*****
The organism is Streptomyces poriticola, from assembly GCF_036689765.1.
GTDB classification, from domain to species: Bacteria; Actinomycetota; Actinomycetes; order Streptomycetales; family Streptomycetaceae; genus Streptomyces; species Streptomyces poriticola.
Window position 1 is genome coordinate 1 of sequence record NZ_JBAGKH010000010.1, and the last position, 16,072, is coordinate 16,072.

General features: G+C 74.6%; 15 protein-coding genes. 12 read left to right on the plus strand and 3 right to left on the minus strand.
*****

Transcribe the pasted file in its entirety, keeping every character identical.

The organism is Streptomyces poriticola, from assembly GCF_036689765.1.
GTDB classification, from domain to species: Bacteria; Actinomycetota; Actinomycetes; order Streptomycetales; family Streptomycetaceae; genus Streptomyces; species Streptomyces poriticola.
Window position 1 is genome coordinate 1 of sequence record NZ_JBAGKH010000010.1, and the last position, 16,072, is coordinate 16,072.

General features: G+C 74.6%; 15 protein-coding genes. 12 read left to right on the plus strand and 3 right to left on the minus strand.